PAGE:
The second flaw is the author’s reliance on a logical fallacy to support the concept of human evolution. It begs the question, which occurs “when a person merely assumes what he or she is attempting to prove.” Thus, the 2002 Nature report begged the question of evolution in their statement, “Our method suggests that the fixation occurred during the last 200,000 years of human history.” But the “method” the researchers used was force-fitting the FOXP2 sequence data into a diagram that assumes evolution.

As usual, that’s not begging the question. Evolution may indeed be a ‘premise’ here, but what is ‘proved’ is not that evolution occurred but when it happened. What’s more, as usual if this was indeed a legitimate complaint from Thomas it could be used on his own arguments elsewhere with devastating effectiveness – I’ll have to note it next time he tries to make a positive case for creationism.

He concludes:

Preuss and others did not mention—let alone test—the possibility that FOXP2 was purposely placed to serve multiple functions throughout many body tissues in many creatures. Creation science, however, does not suffer from either of the two flaws that characterized the FOXP2 investigation.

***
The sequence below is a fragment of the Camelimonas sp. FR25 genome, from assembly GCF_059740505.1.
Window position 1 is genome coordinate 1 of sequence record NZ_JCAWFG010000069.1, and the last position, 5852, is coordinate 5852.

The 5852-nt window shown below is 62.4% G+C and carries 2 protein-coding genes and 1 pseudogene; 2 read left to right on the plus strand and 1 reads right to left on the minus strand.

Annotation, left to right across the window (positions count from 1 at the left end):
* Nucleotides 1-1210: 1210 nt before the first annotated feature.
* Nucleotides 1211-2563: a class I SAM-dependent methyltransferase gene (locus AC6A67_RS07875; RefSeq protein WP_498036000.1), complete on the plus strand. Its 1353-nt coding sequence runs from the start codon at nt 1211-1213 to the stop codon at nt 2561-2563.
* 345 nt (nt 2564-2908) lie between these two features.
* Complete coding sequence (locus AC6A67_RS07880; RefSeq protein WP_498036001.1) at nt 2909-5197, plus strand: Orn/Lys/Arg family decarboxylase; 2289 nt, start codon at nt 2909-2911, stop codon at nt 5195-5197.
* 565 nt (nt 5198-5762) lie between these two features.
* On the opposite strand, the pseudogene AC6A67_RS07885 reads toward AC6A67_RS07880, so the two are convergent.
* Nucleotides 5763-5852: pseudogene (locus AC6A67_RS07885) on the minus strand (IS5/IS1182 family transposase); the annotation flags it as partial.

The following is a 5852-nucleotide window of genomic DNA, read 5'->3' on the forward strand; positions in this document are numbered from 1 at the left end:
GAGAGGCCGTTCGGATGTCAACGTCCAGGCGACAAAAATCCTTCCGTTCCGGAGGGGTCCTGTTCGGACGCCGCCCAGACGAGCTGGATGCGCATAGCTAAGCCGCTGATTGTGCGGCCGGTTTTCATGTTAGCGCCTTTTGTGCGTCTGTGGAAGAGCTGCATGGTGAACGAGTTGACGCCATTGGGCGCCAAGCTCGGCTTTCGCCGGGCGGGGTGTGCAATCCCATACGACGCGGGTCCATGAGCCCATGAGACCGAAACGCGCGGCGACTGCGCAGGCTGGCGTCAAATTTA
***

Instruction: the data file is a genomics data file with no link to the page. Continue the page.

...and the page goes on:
No, because a) they’re not actually flaws and b) creationism has plenty real ones of its own. And how would he have “tested” that, Brian?

This is a disjointed article that misses the point completely and would probably have been better left to Jeff Tomkins rather than B.T. – there would have been a small chance there that he might have made a bit more sense of the situation. Instead we have some non-problems raised (including the usual circular reasoning one which seems to be a fallback for him) and an entirely-overlooked ‘admission’ over the genetic similarities between humans and chimps. Wonderful – I wonder what else we have in store for this month?


The title of this post, for those of you who don’t know, is a parody of Andrew Schlafly’s catchphrase “Give it up, Liberals!” (Yes, he really does say that – see here for just one example.)

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7 thoughts on “Give it Up, Scientists!

  1. All this biological talk is quite beyond me – I will leave it to the experts.

    I have a tongue. My dog has a tongue. My dog cannot talk. Therefore the tongue plays no part in speech.

    I use my lips, teeth, tongue, jaw, vocal chords, and lungs to speak. What are the chances of all these things evolving simultaneously and why is my dog looking at me like that – he seems to be trying to tell me something?